Good Luck,
    E.D. ISF
  • johel77johel77 Posts: 3
    I just changed the battery on my Explorer 98. Now I can't start it. All I get is a click and the Theft light blinks on the dash. I don't have the owners manual nor the code. Please help
  • Is this a NEW battery you put in? Are the connections good and tight. Are you sure that the battery is charged? What happens when you turn on your headlights? Are they as bright as normal? Leave headlights on, watch your dome light, turn on the key and turn on the AC and wipers, does the dome light dim? How about when you try to start the engine, do the headlights or dome light dim?
    How fast does the Theft light blink? I think about once every 10 seconds or so is normal.
  • To Steve and Tidester and Mr Shiftright.
    I firmly stand by my post #5207. The best thing you can do for a transmission is give it a PROPER flush every 30K. I outlined a PROPER flush in my post, but I think that many of the flushes that these people get are done improperly. If you can't trust the people working on your car, you have to watch every move they make. If you can't be sure that they are doing it right, take it somewhere else. Take Post #5207 with you and show it to them, if they won't do it like that, then go somewhere else that will. They should make that Post #5207 a Sticky on here. If they do it right, then you won't have any trouble with your transmission, due to the flush. Please don't confuse a good flush with a bad transmission! If a tranny has a problem or is junk, it will still be junk after you flush it. Flushing is not magic, it won't fix anything, it's just good preventative maintenance. Remember, there are TWO important things in general to make an automatic transmission last, #1 Keep it COOL, and #2 Keep it CLEAN!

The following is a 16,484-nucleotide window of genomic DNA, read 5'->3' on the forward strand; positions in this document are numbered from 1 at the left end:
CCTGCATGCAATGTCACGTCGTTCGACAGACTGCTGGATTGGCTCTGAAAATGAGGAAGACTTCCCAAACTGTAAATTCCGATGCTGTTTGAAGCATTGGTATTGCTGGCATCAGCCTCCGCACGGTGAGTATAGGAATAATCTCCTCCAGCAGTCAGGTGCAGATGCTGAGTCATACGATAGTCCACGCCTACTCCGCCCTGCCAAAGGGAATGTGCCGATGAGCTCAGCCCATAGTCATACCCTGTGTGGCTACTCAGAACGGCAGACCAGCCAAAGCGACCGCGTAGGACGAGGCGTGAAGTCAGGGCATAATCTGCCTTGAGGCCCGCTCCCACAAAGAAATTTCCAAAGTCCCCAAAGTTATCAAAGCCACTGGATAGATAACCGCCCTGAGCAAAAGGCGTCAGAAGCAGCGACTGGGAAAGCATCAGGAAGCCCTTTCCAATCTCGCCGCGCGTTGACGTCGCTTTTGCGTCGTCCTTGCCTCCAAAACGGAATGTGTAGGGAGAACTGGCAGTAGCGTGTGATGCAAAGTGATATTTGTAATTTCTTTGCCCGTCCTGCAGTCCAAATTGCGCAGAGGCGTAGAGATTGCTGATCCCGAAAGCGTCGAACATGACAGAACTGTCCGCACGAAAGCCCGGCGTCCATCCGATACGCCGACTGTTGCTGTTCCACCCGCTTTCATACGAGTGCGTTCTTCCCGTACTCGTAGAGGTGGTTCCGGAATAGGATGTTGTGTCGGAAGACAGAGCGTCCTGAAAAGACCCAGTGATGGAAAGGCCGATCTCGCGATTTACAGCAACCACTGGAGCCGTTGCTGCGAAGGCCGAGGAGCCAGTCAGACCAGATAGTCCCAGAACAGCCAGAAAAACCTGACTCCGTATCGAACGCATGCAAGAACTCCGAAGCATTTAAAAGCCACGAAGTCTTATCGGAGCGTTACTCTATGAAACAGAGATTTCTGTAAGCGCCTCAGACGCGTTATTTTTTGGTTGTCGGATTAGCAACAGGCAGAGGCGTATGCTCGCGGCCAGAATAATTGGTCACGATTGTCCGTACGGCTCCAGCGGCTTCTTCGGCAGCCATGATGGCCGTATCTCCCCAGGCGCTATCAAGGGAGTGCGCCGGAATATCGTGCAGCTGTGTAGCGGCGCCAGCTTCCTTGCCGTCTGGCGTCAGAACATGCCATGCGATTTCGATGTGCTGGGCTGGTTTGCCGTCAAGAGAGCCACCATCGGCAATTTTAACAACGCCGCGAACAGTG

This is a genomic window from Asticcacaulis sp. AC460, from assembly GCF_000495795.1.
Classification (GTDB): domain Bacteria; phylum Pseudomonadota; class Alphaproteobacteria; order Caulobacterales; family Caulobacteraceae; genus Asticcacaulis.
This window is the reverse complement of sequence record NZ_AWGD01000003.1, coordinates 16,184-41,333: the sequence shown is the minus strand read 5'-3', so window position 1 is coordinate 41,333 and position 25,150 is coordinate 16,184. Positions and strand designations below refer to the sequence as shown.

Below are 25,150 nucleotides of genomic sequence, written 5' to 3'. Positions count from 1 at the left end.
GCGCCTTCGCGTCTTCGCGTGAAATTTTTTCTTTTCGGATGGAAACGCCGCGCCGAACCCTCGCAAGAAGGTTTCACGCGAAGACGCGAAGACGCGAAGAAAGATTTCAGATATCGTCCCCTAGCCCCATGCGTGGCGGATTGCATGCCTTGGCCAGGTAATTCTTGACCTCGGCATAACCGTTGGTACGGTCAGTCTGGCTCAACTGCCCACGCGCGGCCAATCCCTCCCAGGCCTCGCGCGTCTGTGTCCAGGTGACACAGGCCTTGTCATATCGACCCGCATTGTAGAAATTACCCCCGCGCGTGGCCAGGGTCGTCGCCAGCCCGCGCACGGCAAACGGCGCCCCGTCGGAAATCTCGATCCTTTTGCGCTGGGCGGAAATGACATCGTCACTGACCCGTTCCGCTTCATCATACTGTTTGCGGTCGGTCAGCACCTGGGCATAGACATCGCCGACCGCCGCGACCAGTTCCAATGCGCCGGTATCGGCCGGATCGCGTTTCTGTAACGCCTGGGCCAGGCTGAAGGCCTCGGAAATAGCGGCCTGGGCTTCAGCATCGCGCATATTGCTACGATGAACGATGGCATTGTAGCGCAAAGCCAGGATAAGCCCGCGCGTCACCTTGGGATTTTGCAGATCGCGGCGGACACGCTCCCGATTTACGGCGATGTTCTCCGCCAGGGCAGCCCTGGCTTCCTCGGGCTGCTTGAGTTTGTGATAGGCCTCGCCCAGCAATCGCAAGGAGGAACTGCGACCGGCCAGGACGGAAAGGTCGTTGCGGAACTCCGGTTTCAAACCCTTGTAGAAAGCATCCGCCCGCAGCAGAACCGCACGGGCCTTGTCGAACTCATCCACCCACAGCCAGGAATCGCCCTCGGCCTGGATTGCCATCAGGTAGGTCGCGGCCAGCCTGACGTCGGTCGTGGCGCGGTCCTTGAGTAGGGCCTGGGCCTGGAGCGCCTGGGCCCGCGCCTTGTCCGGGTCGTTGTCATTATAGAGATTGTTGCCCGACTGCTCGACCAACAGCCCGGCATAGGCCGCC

All transmissions are NOT created equal, and some won't last long because they are poorly designed. The Automatic Transmission in the 6 cylinder Explorer is poorly designed, as is the Automatic Transmission in the Ford Escape. The Ford automatic transmission with the good reliability ratings are the ones that have been around for a while and have been race proven, like the AOD, and then the AODE, and now the A470RW. The A4R70W is the same as the AODE except it has the Wide Ratio Gears, hence the W.
    I worked at a Chevrolet Dealer in the 1970's, also worked at a Chrysler Dealer in the 70's, doing everything including engines and automatic transmissions. I retired from that work, but built some GM, FORD, and Mopar trannys on 80's and 90's models of my own, and don't plan on doing any more.
    Good Luck,
    E.D. In Sunny Florida